Take-Away: Recently the South Dakota Supreme Court held that an order of a California state court that required the direct payment by the trustee for the beneficiary’s child support obligation was an enforcement mechanism and thus not entitled to the protection of the Full Faith and Credit Clause of the U.S. Constitution. This is just one of many cases where some courts ignore the protections of a spendthrift provision is an irrevocable trust created by a third-party.

Case: In the Matter of the Cleopatra Cameron Gift Trust dated 5/26/1998 and the Cameron Family Exempt GST Trust FBO Cleopatra Cameron dated 12/20/96, as amended, 2019 S.D. 35, 931 N.W. 2d 244

Overview: The facts in this case entail the change in situs of a California trust to South Dakota, with multiple changes in professional trustees along the way. I’ll try to skip most of those facts as they are not germane. Suffice it to say that the last professional trustee in that long chain of trustees finally raised the Full Faith and Credit argument that the South Dakota Supreme Court accepted.

Facts: Art established a fully discretionary spendthrift ‘Family Trust’ for his daughter, Cleopatra. That Trust later got divided when Art died, into Exempt and Non-Exempt subtrusts; in effect, Cleopatra was the beneficiary of three separate trusts. For this summary, all three trusts will be treated as a single Trust. Cleopatra received $40,000 a month from the Trust (suggesting her lifestyle was commensurate with her name!) In 2005 Cleopatra became embroiled in a divorce. Her husband was given sole custody of their children. Cleopatra was ordered to pay $8,863 a month in interim child support, $14,761 a month in interim spousal support, and $50,000 for her husband’s current legal fees. Later Cleopatra, through the Trust,  was ordered to pay her husband’s attorneys another $100,000.  The Trust was formally joined as a party to Cleopatra’s divorce proceeding in order to ensure that the Trust would pay Cleopatra’s support and attorney fee obligations. This order was authorized by California’s Probate Code, which allows a court to order a trustee to satisfy a support judgment out of future payments that the trustee, pursuant to the exercise of the trustee’s sole discretion, determines to make to or for the benefit of the beneficiary, even when the trust beneficiary-obligor, does not have the ability to compel distributions, i.e. distributions are in the trustee’s sole discretion. Prior California court decisions determined that a divorce court may overcome the trustee’s discretion when there is an enforceable child support judgment that the trustee refuses to satisfy. Lots of wrangling occurred in the California divorce court with orders imposed on the ‘joined’  Trust which followed paid Cleopatra’s support obligations.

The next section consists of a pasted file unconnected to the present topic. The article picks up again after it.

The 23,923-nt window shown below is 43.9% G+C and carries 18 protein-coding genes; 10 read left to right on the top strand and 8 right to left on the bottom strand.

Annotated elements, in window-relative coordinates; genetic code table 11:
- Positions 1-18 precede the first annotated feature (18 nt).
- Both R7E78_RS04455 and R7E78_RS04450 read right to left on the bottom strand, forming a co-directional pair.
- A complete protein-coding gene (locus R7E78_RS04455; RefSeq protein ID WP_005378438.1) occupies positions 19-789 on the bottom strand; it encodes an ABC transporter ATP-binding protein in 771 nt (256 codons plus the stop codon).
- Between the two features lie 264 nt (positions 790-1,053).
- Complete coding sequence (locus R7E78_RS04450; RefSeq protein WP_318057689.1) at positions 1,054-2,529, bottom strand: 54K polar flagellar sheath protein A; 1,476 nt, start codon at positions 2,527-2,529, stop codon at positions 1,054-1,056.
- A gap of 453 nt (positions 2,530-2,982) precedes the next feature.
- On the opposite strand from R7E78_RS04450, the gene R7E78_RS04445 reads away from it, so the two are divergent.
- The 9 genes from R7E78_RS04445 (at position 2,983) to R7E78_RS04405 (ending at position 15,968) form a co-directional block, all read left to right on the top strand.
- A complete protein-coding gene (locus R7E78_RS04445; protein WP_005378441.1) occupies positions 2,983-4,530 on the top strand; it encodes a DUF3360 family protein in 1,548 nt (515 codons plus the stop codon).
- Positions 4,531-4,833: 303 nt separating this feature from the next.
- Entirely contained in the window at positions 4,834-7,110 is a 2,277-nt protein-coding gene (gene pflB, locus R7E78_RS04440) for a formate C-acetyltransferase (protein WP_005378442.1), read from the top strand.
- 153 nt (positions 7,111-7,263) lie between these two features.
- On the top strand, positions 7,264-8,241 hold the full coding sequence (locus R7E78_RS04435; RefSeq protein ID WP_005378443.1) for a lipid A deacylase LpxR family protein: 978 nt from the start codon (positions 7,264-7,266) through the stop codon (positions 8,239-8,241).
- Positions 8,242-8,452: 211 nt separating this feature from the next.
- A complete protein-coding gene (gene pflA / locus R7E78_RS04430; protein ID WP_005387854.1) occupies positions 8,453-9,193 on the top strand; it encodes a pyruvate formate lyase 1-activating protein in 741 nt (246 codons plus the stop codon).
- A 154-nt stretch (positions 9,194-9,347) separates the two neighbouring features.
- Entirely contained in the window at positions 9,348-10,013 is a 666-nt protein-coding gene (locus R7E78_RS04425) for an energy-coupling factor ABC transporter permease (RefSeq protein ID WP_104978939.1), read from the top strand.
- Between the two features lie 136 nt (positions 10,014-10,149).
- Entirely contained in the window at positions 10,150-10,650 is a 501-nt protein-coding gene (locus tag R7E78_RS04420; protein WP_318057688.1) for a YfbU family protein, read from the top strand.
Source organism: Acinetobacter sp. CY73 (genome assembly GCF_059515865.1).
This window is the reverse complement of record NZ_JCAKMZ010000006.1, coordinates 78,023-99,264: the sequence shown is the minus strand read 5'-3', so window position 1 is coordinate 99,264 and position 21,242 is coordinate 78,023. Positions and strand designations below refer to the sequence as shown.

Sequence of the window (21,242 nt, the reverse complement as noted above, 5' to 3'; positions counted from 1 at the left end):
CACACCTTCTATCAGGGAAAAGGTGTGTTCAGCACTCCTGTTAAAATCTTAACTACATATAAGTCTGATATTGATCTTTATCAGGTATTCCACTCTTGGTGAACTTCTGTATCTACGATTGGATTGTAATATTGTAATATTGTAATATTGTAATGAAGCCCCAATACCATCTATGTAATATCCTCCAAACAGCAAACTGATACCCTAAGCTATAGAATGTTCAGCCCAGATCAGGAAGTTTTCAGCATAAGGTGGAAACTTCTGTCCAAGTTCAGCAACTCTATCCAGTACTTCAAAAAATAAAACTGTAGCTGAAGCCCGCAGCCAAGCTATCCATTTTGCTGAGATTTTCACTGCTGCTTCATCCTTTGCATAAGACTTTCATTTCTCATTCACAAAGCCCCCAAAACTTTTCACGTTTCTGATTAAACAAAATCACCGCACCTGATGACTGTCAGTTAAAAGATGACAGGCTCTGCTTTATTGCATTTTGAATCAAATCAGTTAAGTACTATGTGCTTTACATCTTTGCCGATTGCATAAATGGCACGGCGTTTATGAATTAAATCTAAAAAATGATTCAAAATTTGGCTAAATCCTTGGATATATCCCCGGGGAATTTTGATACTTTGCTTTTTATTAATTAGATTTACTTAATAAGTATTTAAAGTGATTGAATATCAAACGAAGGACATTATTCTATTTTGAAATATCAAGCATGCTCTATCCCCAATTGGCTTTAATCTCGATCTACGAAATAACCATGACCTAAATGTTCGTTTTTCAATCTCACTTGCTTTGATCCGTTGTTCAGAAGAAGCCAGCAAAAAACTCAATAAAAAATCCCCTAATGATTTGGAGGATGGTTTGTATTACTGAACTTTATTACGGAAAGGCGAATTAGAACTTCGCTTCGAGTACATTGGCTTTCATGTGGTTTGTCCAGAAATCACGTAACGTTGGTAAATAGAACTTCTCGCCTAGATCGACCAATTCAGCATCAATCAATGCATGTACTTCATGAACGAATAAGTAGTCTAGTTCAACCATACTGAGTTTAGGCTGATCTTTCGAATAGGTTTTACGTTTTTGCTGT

In 2012 Cleopatra moved the situs of the Trust to ‘trust friendly’ South Dakota pursuant to a power to change situs that was expressly given to her under the trust instrument. Consequently, the migration of the Trust from California to South Dakota was simply an exercise of that power to change situs expressly given to Cleopatra.

A South Dakota trial court promptly modified Cleopatra’s child support obligation after the trust’s ‘arrival’, but that order did not refer either to the 2010 final judgment of divorce entered in California, or the Trust as a ‘joined’ party in the California divorce proceedings. However, the Trust (in South Dakota)  continued to pay Cleopatra’s child support obligation after the move. After this, multiple corporate trustees came and went as the trustee of the Trust, but each still made Cleopatra’s child support payments from the Trust, until that is the ‘last’ corporate trustee came onto the scene.

Constitution: The U.S. Constitution’s Clause provides that Full Faith and Credit shall be given in each State to the public Acts, Records, and judicial Proceedings of every other State. [Codified at 28 U.S.C. Section 1738 (2013).]

Trustee’s Claim: In 2017, the newest corporate trustee of the Trust sought a declaration in South Dakota courts with regard to whether the Trust was prohibited from making any child support payments to Cleopatra’s former husband and children due to the Trust’s spendthrift clause.

Trial Court: The South Dakota trial court held that South Dakota law controlled the enforceability of the California state court’s order with regard to Cleopatra’s child support obligation. Specifically, it held that the California court order was in contravention of the Trust’s spendthrift limitation, and thus that California order was not entitled to full faith and credit by South Dakota courts.